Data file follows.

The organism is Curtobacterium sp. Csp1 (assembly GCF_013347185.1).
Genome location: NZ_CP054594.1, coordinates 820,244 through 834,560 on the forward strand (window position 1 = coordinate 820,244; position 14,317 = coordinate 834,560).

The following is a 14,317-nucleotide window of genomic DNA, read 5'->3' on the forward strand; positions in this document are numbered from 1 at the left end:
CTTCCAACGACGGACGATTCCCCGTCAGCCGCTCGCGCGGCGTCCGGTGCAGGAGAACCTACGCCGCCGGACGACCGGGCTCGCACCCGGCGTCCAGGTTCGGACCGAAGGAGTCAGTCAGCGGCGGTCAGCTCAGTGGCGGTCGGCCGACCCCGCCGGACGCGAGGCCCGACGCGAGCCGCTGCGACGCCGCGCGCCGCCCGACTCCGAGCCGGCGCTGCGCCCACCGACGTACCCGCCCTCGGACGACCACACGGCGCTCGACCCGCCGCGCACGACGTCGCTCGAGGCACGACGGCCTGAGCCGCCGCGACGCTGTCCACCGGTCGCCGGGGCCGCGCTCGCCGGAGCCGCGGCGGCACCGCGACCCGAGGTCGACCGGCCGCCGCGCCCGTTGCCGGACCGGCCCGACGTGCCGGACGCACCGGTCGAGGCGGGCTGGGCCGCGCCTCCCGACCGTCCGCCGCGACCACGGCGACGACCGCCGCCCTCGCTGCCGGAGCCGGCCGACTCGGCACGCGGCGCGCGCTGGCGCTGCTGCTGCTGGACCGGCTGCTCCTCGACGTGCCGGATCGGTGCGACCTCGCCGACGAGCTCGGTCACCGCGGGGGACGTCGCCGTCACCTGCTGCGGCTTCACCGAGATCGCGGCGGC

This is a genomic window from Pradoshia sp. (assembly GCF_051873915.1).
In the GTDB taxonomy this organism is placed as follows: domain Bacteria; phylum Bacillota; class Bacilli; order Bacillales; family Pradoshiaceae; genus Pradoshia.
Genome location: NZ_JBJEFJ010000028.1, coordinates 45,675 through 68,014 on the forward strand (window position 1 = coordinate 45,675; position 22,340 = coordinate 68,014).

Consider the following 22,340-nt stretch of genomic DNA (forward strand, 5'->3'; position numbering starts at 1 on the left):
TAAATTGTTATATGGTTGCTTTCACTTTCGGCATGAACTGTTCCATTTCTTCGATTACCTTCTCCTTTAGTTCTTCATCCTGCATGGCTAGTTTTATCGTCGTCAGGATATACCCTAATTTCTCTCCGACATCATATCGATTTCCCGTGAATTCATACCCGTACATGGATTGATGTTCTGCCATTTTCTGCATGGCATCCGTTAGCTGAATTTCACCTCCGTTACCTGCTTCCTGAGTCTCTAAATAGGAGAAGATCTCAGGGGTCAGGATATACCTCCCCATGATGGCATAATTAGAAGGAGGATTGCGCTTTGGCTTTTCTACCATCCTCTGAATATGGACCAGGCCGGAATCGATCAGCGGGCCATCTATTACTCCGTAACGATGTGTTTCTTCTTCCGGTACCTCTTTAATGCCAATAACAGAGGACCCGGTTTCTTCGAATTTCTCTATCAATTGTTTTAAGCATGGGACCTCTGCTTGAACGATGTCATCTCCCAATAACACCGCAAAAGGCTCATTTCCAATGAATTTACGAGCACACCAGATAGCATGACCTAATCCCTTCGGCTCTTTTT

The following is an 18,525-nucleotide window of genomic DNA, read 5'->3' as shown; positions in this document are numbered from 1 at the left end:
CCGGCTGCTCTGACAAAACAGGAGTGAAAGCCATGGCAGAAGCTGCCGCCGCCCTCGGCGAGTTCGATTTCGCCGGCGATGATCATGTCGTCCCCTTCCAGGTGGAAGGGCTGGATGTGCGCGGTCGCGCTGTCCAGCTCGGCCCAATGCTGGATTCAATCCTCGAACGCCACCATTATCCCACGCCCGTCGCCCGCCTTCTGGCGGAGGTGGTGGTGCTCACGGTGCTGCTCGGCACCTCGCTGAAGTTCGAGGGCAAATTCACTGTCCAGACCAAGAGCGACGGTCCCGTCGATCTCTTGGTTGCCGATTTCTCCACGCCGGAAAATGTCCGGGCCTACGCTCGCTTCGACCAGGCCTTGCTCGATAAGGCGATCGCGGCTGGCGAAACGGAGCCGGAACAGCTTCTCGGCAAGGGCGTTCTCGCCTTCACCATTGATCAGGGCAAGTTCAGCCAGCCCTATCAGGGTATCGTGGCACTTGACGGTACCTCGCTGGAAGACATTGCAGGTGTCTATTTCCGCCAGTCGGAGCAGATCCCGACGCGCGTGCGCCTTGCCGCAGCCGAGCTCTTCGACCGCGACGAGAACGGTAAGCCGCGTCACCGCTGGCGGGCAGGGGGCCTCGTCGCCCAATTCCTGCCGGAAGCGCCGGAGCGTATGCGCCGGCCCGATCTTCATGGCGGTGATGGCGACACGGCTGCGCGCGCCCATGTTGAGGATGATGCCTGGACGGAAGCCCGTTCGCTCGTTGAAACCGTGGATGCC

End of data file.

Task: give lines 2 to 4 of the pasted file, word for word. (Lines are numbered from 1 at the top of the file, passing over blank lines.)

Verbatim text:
Genome location: NZ_CP054594.1, coordinates 820,244 through 834,560 on the forward strand (window position 1 = coordinate 820,244; position 14,317 = coordinate 834,560).

The following is a 14,317-nucleotide window of genomic DNA, read 5'->3' on the forward strand; positions in this document are numbered from 1 at the left end:
CTTCCAACGACGGACGATTCCCCGTCAGCCGCTCGCGCGGCGTCCGGTGCAGGAGAACCTACGCCGCCGGACGACCGGGCTCGCACCCGGCGTCCAGGTTCGGACCGAAGGAGTCAGTCAGCGGCGGTCAGCTCAGTGGCGGTCGGCCGACCCCGCCGGACGCGAGGCCCGACGCGAGCCGCTGCGACGCCGCGCGCCGCCCGACTCCGAGCCGGCGCTGCGCCCACCGACGTACCCGCCCTCGGACGACCACACGGCGCTCGACCCGCCGCGCACGACGTCGCTCGAGGCACGACGGCCTGAGCCGCCGCGACGCTGTCCACCGGTCGCCGGGGCCGCGCTCGCCGGAGCCGCGGCGGCACCGCGACCCGAGGTCGACCGGCCGCCGCGCCCGTTGCCGGACCGGCCCGACGTGCCGGACGCACCGGTCGAGGCGGGCTGGGCCGCGCCTCCCGACCGTCCGCCGCGACCACGGCGACGACCGCCGCCCTCGCTGCCGGAGCCGGCCGACTCGGCACGCGGCGCGCGCTGGCGCTGCTGCTGCTGGACCGGCTGCTCCTCGACGTGCCGGATCGGTGCGACCTCGCCGACGAGCTCGGTCACCGCGGGGGACGTCGCCGTCACCTGCTGCGGCTTCACCGAGATCGCGGCGGC